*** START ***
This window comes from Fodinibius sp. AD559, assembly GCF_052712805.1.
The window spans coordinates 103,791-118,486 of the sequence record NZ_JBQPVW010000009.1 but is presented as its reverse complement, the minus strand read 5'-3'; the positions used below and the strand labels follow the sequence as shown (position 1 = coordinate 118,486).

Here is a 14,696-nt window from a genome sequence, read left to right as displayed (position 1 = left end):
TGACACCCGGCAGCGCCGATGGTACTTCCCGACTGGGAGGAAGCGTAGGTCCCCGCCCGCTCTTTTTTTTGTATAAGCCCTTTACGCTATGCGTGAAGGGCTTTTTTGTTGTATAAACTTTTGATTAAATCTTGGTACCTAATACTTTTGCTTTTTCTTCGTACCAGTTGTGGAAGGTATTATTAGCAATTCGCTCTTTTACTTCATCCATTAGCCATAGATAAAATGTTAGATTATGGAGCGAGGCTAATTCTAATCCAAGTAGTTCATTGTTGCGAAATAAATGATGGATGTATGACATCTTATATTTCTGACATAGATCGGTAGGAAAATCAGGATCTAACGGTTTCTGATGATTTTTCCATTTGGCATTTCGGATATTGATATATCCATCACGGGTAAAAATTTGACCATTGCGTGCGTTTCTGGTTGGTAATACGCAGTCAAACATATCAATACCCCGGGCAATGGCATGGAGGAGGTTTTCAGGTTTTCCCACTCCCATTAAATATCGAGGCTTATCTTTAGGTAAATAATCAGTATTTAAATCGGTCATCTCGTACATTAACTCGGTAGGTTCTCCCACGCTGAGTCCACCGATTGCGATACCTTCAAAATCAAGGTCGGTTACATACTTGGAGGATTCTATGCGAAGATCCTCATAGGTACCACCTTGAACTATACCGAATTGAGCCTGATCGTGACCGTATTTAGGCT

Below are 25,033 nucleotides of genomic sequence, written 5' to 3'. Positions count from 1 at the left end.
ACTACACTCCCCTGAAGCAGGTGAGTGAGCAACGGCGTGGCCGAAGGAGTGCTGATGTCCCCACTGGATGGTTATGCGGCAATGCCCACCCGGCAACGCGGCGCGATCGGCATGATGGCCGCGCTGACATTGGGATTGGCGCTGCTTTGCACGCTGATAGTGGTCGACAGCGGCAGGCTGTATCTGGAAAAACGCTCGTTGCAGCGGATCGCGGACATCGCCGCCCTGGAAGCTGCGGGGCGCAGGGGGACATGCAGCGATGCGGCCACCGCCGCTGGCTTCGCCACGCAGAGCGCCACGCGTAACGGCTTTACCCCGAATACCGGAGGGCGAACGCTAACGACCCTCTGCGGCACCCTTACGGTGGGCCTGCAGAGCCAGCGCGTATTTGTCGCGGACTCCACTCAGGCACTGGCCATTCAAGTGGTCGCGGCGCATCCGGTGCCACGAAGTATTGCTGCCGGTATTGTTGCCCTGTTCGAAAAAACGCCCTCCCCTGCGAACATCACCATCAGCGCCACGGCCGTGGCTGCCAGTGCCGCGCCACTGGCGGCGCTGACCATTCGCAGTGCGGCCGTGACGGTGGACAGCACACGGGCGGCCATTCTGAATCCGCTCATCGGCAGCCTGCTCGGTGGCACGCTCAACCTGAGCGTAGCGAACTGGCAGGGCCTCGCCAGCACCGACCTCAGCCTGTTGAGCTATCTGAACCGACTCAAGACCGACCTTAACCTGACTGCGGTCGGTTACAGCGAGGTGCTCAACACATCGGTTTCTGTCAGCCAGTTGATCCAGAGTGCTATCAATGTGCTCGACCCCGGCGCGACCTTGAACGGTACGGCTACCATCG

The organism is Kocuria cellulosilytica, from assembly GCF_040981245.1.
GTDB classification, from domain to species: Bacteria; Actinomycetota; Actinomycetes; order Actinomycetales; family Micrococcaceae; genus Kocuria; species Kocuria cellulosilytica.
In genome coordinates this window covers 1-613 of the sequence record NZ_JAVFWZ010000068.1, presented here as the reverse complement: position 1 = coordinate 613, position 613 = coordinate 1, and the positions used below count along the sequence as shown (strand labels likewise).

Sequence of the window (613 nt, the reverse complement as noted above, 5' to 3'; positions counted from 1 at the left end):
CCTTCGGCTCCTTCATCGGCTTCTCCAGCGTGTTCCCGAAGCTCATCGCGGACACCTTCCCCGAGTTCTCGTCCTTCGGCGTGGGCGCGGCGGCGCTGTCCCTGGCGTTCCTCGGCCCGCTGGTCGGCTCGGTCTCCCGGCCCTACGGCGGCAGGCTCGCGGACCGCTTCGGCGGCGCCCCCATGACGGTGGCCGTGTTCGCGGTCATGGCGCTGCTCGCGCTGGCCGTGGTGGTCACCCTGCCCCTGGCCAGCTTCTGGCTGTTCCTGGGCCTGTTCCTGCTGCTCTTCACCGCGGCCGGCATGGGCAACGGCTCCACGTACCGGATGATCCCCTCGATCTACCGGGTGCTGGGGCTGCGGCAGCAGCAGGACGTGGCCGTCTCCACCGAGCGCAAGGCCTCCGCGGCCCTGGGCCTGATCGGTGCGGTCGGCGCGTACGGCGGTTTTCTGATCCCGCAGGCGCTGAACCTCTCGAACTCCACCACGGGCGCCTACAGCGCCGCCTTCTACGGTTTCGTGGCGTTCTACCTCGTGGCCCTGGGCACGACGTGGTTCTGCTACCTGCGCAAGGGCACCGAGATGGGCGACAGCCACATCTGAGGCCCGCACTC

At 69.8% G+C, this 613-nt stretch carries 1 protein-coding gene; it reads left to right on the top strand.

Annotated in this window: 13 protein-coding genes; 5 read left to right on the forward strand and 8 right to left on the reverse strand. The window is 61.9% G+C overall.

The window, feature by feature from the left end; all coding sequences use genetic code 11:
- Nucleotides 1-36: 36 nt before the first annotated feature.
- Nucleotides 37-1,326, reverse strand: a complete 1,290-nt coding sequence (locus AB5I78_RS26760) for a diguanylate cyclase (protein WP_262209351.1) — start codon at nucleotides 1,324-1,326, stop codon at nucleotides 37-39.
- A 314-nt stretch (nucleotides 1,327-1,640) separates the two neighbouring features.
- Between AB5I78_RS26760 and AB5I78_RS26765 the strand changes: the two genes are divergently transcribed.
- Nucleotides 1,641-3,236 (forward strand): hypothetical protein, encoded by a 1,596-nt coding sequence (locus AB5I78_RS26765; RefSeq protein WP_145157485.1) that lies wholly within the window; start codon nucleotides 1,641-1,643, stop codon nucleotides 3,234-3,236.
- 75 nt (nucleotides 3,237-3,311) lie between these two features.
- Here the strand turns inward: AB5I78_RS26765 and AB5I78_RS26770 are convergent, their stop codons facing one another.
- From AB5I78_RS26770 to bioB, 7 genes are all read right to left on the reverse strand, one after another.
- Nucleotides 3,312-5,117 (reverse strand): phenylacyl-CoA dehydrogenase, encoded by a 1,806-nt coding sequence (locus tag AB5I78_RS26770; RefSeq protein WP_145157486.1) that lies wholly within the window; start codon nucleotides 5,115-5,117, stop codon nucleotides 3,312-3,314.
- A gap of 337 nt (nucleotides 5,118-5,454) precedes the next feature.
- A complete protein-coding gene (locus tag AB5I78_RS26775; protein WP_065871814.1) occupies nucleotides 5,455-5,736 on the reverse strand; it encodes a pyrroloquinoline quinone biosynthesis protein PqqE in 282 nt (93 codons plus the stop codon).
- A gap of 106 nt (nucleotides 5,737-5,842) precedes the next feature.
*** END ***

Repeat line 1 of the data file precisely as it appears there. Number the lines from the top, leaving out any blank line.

This window comes from Fodinibius sp. AD559, assembly GCF_052712805.1.